This page is intended as a resource for riders and volunteers/officials, to help recognise and deal with the symptoms of concussions and head injuries in equestrian sports
ESNZ have worked with ACC and Axis Sports Medicine in putting together our Concussion Policy
“ACC SportSmart are delighted with the focus Equestrian NZ are putting into raising awareness of concussion among the equestrian community. We fully support their approach; the adoption of best-practice guidelines, including the use of the blue card system in cases where a concussion is suspected truly makes the welfare of the riders a priority. Great work Dana and Heidi”. Nat Hardaker, Senior Injury Prevention Specialist – Sport, ACC
ESNZ takes concussion injuries very seriously. Concussion is the most common head injury in sport. In equestrian sports it occurs when a rider receives an impact to the head or body that causes the brain to shake inside the skull.
Concussion may occur with or without loss of consciousness.
If concussion is suspected, it’s everybody’s responsibility to make sure the affected person is given the help they need. ESNZ supports officials in managing concussion and serious injuries with our Concussion Policy here and Blue Card process here.
Blue Card process
ESNZ’s Blue Card process has been developed to keep riders safe and to support officials in their duty of care:
There are three key steps in recognising and managing concussion injuries:
Recognise the symptoms
If in doubt sit them out.
Concussion can occur when a rider receives an impact to the head or body that causes the brain to shake inside the skull, so is not necessarily caused by direct impact to the head. If a rider is knocked out or loses consciousness they have obviously sustained a concussion, but it is important to remember that a person can be concussed without losing consciousness.
The Concussion Checklist is an essential tool for determining the signs and symptoms of concussion. You can order pocket-sized Concussion Checlists direct from ACC https://accsportsmart.co.nz/home/resources/
To help an unconscious rider:
Immediately after a fall, the rider may feel completely fine, as concussion symptoms may take hours or days to appear. When a rider gets back on to ride or compete with a concussion, they put themselves at unnecessary risk of suffering from another blow that could cause devastating, life changing consequences.
Remove from the event
Riders who are concussed are often unaware of their symptoms and may want to continue riding. It is imperative that the Ground Jury at the event takes responsibility for the rider’s wellbeing, assesses the rider and make an informed choice about whether the rider should continue to ride or not – if any doubt the rider must be removed from the event as per the Blue Card process.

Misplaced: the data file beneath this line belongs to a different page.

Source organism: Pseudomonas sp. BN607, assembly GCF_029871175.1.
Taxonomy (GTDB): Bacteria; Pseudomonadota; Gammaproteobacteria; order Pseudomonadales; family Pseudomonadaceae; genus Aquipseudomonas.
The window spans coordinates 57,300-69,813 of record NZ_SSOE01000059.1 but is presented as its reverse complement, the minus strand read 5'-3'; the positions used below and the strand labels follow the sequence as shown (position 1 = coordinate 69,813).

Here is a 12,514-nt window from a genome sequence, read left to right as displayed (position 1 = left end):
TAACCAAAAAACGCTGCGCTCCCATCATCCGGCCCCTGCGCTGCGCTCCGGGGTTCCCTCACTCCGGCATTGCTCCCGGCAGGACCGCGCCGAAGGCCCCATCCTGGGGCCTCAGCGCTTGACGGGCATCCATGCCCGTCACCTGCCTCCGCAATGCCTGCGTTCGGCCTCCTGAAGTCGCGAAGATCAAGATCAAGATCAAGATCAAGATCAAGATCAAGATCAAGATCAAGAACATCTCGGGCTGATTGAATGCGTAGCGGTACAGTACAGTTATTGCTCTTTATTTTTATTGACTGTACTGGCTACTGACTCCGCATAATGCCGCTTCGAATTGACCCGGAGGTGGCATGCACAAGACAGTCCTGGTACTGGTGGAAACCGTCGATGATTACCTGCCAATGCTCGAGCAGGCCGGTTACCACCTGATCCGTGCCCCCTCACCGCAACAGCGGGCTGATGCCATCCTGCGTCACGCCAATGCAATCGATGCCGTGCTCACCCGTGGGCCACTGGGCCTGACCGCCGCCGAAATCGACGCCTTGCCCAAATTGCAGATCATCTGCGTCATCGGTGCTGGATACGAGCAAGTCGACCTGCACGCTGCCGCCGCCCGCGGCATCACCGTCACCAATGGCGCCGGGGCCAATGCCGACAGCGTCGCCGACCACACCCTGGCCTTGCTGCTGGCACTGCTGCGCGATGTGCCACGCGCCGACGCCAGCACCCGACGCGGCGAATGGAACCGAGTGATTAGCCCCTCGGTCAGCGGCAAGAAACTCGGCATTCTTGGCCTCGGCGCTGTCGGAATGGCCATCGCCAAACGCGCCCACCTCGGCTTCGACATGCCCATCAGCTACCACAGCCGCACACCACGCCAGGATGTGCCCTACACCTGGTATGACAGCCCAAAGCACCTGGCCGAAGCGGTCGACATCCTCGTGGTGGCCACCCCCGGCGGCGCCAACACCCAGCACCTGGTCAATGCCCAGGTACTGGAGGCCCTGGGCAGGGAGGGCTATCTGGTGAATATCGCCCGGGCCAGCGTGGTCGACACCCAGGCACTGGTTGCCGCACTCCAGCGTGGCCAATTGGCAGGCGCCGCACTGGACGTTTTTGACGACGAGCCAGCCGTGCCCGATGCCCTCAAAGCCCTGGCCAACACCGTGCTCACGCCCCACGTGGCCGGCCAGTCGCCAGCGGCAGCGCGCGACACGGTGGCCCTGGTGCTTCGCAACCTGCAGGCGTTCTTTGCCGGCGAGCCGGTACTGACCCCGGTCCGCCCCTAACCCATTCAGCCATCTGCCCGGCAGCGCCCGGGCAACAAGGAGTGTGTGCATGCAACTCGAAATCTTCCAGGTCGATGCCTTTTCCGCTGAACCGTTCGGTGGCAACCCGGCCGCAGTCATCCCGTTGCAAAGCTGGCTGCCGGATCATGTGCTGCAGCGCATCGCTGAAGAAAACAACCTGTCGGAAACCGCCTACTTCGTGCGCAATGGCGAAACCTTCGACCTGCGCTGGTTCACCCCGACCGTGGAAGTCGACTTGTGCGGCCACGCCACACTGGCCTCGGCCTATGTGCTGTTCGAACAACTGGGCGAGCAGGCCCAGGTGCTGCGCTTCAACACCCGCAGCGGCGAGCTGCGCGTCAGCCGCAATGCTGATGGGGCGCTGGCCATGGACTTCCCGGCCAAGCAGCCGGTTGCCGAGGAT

Even if there are no immediate symptoms of concussion these can show up later, so it is important to keep a close eye on the rider.
Make sure the rider has a ‘buddy’ (parent/guardian/family member/friend) who will ensure they are monitored, not left alone for the first four hours and will get the rider home safely. Riders with a suspected concussion should not drive a motor vehicle.
Give a Concussion Checklist to the rider and their buddy/guardian so everyone knows what to watch for over the first 24 – 48 hours.
Concussed riders must get urgent medical treatment if they show signs of:
Returning to competition
Riders should not return to riding until symptom free AND medically cleared by a registered medical specialist.
If a rider returns too soon, while symptoms are still present, it will slow recovery and put them at risk of further concussions.
If a rider sustains a second concussion before the previous one has fully resolved the impact will be more severe and can in some instances be fatal.
ESNZ has developed a useful training module for officials and riders to support them in the recognition, removal, referral, recovery and return to riding following a concussion or serious injury. It includes some difficult situations that officials may find when issuing a Blue Card and how best to respond to those situations. It also includes a step-by-step guide to registering a Blue Card notice on a rider’s ESNZ database profile.
The below articles on concussion have been published by the applicable publication and provide a useful insight into concussions in equestrian sports